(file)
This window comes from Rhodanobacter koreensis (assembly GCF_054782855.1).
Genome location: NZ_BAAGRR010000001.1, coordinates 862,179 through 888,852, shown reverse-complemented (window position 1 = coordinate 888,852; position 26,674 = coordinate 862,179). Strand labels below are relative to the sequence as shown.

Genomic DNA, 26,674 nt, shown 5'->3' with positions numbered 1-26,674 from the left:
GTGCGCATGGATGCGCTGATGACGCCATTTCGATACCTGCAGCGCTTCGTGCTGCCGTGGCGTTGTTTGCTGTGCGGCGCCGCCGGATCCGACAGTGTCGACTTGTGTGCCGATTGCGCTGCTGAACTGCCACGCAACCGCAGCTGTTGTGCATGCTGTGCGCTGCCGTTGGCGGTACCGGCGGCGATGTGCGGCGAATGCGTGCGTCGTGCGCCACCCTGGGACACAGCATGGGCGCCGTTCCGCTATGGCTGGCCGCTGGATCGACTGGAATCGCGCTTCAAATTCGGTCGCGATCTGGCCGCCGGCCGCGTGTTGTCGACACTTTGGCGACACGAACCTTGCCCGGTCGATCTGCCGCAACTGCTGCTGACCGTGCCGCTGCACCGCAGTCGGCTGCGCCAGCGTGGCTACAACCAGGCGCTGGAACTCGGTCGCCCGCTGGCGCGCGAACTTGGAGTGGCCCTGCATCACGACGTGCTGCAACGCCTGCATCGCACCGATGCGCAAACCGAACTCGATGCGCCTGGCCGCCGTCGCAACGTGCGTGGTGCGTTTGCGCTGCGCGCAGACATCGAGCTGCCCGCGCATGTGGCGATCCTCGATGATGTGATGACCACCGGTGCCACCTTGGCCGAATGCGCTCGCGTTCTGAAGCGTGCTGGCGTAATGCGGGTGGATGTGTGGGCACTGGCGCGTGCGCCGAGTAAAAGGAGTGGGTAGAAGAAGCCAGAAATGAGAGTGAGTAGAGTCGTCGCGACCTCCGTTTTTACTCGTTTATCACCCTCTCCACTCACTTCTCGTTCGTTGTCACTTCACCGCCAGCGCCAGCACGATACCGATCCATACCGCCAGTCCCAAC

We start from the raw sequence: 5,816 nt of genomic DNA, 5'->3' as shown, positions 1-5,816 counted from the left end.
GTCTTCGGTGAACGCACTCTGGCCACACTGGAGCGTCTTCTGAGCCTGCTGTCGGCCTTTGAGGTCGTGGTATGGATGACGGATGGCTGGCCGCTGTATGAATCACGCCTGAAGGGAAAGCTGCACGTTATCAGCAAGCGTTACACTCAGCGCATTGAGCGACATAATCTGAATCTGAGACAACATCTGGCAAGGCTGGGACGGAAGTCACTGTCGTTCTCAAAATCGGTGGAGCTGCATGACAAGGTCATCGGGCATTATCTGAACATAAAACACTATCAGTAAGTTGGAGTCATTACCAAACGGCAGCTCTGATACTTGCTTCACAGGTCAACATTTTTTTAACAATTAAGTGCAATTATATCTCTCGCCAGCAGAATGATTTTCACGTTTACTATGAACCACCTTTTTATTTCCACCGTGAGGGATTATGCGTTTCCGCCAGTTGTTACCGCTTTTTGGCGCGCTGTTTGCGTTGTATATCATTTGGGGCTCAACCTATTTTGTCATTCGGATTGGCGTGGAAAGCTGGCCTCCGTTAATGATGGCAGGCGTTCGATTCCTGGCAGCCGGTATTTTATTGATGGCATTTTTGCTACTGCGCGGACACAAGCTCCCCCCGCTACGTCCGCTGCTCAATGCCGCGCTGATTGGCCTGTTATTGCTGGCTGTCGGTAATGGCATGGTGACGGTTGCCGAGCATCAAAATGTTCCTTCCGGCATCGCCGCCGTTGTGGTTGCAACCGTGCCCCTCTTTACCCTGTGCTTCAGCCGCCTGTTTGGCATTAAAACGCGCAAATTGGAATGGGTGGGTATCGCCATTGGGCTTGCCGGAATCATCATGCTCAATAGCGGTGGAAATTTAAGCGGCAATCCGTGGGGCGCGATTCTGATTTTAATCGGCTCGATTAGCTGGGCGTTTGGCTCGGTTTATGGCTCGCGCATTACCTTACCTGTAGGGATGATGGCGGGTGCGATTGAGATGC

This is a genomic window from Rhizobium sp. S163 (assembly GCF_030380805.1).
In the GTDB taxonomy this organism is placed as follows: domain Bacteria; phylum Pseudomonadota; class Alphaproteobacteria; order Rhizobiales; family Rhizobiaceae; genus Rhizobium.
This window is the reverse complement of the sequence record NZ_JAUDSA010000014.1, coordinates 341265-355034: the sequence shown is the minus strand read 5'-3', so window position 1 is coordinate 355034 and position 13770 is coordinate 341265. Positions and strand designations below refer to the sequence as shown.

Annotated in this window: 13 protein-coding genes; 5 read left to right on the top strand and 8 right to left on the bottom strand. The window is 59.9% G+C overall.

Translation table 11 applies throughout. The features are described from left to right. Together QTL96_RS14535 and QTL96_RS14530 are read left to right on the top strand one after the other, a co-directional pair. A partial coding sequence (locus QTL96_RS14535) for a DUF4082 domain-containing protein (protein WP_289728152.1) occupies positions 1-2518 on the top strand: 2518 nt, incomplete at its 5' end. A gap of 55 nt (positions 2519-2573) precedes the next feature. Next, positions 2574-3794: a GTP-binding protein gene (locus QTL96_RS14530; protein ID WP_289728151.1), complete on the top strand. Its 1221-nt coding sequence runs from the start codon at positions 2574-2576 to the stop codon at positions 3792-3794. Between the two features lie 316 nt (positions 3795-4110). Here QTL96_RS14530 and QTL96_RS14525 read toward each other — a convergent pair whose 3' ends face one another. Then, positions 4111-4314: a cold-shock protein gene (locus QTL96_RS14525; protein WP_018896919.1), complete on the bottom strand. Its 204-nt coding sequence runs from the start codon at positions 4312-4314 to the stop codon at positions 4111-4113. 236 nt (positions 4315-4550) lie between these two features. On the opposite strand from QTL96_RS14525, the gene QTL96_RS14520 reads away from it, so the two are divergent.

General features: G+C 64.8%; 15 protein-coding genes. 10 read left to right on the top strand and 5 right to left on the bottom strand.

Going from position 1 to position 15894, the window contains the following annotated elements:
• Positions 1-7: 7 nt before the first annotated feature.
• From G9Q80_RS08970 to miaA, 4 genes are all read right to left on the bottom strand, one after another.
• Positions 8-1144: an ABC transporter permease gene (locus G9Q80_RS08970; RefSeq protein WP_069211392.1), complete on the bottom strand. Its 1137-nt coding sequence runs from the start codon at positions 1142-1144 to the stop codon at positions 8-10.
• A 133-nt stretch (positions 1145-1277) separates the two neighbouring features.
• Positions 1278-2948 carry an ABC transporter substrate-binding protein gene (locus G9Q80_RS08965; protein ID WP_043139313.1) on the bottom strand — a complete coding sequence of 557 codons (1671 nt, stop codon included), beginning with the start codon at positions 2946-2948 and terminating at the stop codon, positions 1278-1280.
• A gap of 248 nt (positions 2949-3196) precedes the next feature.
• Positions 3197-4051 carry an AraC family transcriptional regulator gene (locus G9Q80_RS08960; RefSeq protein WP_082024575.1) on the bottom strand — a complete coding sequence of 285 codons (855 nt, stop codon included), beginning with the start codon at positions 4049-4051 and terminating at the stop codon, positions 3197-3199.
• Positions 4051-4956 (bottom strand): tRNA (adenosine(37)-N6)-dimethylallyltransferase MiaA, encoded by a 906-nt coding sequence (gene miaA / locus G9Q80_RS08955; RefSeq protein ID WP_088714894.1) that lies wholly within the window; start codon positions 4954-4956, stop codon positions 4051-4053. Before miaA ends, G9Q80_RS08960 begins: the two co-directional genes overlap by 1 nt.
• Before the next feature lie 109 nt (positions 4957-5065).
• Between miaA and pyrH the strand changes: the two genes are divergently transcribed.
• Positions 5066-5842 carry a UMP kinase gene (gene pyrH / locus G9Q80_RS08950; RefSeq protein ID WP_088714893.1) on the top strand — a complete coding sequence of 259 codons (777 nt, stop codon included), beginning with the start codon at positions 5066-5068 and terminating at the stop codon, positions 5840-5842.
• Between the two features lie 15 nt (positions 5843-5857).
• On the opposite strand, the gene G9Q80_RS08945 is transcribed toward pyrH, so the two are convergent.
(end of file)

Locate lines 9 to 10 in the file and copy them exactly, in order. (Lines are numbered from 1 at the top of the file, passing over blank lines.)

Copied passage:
This window is the reverse complement of the sequence record NZ_JAUDSA010000014.1, coordinates 341265-355034: the sequence shown is the minus strand read 5'-3', so window position 1 is coordinate 355034 and position 13770 is coordinate 341265. Positions and strand designations below refer to the sequence as shown.

Annotated in this window: 13 protein-coding genes; 5 read left to right on the top strand and 8 right to left on the bottom strand. The window is 59.9% G+C overall.